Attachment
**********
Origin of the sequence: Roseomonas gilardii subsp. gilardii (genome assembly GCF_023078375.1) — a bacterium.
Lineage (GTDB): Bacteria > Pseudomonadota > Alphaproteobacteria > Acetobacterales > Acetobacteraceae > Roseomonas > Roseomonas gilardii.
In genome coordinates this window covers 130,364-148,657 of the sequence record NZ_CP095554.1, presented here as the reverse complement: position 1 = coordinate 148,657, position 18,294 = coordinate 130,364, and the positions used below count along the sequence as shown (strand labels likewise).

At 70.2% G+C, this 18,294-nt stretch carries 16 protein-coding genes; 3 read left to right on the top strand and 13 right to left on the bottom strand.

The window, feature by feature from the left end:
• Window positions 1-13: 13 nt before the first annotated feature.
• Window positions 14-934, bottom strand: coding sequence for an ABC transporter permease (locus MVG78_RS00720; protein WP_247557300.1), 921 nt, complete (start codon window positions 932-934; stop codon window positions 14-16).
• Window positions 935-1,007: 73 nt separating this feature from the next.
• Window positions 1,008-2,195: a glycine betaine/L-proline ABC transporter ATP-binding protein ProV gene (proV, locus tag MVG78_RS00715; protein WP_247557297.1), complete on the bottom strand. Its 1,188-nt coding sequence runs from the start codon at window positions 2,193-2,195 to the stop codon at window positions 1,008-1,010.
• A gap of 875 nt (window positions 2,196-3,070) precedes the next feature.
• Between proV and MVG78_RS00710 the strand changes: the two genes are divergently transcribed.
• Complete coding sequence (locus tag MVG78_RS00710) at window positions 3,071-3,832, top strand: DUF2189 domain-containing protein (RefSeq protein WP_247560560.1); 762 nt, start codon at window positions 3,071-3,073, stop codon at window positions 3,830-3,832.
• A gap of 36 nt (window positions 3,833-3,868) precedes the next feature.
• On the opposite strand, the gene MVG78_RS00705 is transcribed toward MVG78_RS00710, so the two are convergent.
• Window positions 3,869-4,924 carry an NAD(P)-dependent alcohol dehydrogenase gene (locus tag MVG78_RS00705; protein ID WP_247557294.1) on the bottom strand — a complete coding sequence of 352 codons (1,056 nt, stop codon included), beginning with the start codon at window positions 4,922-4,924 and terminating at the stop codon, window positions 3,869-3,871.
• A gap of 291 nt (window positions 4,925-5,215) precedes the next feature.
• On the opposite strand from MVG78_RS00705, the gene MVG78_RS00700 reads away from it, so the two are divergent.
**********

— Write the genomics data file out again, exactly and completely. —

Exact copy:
Origin of the sequence: Roseomonas gilardii subsp. gilardii (genome assembly GCF_023078375.1) — a bacterium.
Lineage (GTDB): Bacteria > Pseudomonadota > Alphaproteobacteria > Acetobacterales > Acetobacteraceae > Roseomonas > Roseomonas gilardii.
In genome coordinates this window covers 130,364-148,657 of the sequence record NZ_CP095554.1, presented here as the reverse complement: position 1 = coordinate 148,657, position 18,294 = coordinate 130,364, and the positions used below count along the sequence as shown (strand labels likewise).

At 70.2% G+C, this 18,294-nt stretch carries 16 protein-coding genes; 3 read left to right on the top strand and 13 right to left on the bottom strand.

The window, feature by feature from the left end:
• Window positions 1-13: 13 nt before the first annotated feature.
• Window positions 14-934, bottom strand: coding sequence for an ABC transporter permease (locus MVG78_RS00720; protein WP_247557300.1), 921 nt, complete (start codon window positions 932-934; stop codon window positions 14-16).
• Window positions 935-1,007: 73 nt separating this feature from the next.
• Window positions 1,008-2,195: a glycine betaine/L-proline ABC transporter ATP-binding protein ProV gene (proV, locus tag MVG78_RS00715; protein WP_247557297.1), complete on the bottom strand. Its 1,188-nt coding sequence runs from the start codon at window positions 2,193-2,195 to the stop codon at window positions 1,008-1,010.
• A gap of 875 nt (window positions 2,196-3,070) precedes the next feature.
• Between proV and MVG78_RS00710 the strand changes: the two genes are divergently transcribed.
• Complete coding sequence (locus tag MVG78_RS00710) at window positions 3,071-3,832, top strand: DUF2189 domain-containing protein (RefSeq protein WP_247560560.1); 762 nt, start codon at window positions 3,071-3,073, stop codon at window positions 3,830-3,832.
• A gap of 36 nt (window positions 3,833-3,868) precedes the next feature.
• On the opposite strand, the gene MVG78_RS00705 is transcribed toward MVG78_RS00710, so the two are convergent.
• Window positions 3,869-4,924 carry an NAD(P)-dependent alcohol dehydrogenase gene (locus tag MVG78_RS00705; protein ID WP_247557294.1) on the bottom strand — a complete coding sequence of 352 codons (1,056 nt, stop codon included), beginning with the start codon at window positions 4,922-4,924 and terminating at the stop codon, window positions 3,869-3,871.
• A gap of 291 nt (window positions 4,925-5,215) precedes the next feature.
• On the opposite strand from MVG78_RS00705, the gene MVG78_RS00700 reads away from it, so the two are divergent.